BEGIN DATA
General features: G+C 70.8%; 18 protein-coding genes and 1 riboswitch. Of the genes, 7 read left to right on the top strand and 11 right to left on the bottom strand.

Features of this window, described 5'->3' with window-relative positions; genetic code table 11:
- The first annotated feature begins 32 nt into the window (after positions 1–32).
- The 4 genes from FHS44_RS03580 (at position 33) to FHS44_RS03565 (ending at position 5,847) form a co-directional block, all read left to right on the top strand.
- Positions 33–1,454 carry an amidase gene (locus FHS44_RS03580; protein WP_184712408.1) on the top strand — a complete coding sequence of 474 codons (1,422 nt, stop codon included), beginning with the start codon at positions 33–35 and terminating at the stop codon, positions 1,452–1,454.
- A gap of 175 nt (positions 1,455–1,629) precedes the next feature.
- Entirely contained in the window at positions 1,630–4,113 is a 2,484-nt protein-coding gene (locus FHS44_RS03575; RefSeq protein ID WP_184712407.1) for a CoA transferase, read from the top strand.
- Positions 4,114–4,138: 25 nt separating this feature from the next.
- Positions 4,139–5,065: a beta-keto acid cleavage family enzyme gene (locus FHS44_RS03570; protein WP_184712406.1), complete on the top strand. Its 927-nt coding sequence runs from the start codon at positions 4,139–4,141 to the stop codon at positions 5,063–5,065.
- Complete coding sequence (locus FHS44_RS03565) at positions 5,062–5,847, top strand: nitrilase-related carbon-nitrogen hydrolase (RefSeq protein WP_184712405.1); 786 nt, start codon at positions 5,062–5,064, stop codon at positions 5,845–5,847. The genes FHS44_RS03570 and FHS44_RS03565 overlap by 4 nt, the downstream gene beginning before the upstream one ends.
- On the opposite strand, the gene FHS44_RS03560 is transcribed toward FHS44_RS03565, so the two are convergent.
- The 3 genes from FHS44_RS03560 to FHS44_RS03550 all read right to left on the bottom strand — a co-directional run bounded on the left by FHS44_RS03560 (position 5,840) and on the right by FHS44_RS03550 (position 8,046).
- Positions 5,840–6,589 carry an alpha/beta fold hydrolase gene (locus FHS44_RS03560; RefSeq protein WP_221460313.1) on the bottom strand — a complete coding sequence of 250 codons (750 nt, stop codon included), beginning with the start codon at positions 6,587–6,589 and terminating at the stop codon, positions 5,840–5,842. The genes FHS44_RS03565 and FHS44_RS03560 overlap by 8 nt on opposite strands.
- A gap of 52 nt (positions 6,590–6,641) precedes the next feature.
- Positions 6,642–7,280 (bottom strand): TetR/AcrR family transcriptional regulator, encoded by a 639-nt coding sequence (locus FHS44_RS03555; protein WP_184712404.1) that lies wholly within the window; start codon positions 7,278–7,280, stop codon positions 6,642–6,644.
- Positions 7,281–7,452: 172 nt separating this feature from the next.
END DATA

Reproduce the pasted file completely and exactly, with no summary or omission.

General features: G+C 70.8%; 18 protein-coding genes and 1 riboswitch. Of the genes, 7 read left to right on the top strand and 11 right to left on the bottom strand.

Features of this window, described 5'->3' with window-relative positions; genetic code table 11:
- The first annotated feature begins 32 nt into the window (after positions 1–32).
- The 4 genes from FHS44_RS03580 (at position 33) to FHS44_RS03565 (ending at position 5,847) form a co-directional block, all read left to right on the top strand.
- Positions 33–1,454 carry an amidase gene (locus FHS44_RS03580; protein WP_184712408.1) on the top strand — a complete coding sequence of 474 codons (1,422 nt, stop codon included), beginning with the start codon at positions 33–35 and terminating at the stop codon, positions 1,452–1,454.
- A gap of 175 nt (positions 1,455–1,629) precedes the next feature.
- Entirely contained in the window at positions 1,630–4,113 is a 2,484-nt protein-coding gene (locus FHS44_RS03575; RefSeq protein ID WP_184712407.1) for a CoA transferase, read from the top strand.
- Positions 4,114–4,138: 25 nt separating this feature from the next.
- Positions 4,139–5,065: a beta-keto acid cleavage family enzyme gene (locus FHS44_RS03570; protein WP_184712406.1), complete on the top strand. Its 927-nt coding sequence runs from the start codon at positions 4,139–4,141 to the stop codon at positions 5,063–5,065.
- Complete coding sequence (locus FHS44_RS03565) at positions 5,062–5,847, top strand: nitrilase-related carbon-nitrogen hydrolase (RefSeq protein WP_184712405.1); 786 nt, start codon at positions 5,062–5,064, stop codon at positions 5,845–5,847. The genes FHS44_RS03570 and FHS44_RS03565 overlap by 4 nt, the downstream gene beginning before the upstream one ends.
- On the opposite strand, the gene FHS44_RS03560 is transcribed toward FHS44_RS03565, so the two are convergent.
- The 3 genes from FHS44_RS03560 to FHS44_RS03550 all read right to left on the bottom strand — a co-directional run bounded on the left by FHS44_RS03560 (position 5,840) and on the right by FHS44_RS03550 (position 8,046).
- Positions 5,840–6,589 carry an alpha/beta fold hydrolase gene (locus FHS44_RS03560; RefSeq protein WP_221460313.1) on the bottom strand — a complete coding sequence of 250 codons (750 nt, stop codon included), beginning with the start codon at positions 6,587–6,589 and terminating at the stop codon, positions 5,840–5,842. The genes FHS44_RS03565 and FHS44_RS03560 overlap by 8 nt on opposite strands.
- A gap of 52 nt (positions 6,590–6,641) precedes the next feature.
- Positions 6,642–7,280 (bottom strand): TetR/AcrR family transcriptional regulator, encoded by a 639-nt coding sequence (locus FHS44_RS03555; protein WP_184712404.1) that lies wholly within the window; start codon positions 7,278–7,280, stop codon positions 6,642–6,644.
- Positions 7,281–7,452: 172 nt separating this feature from the next.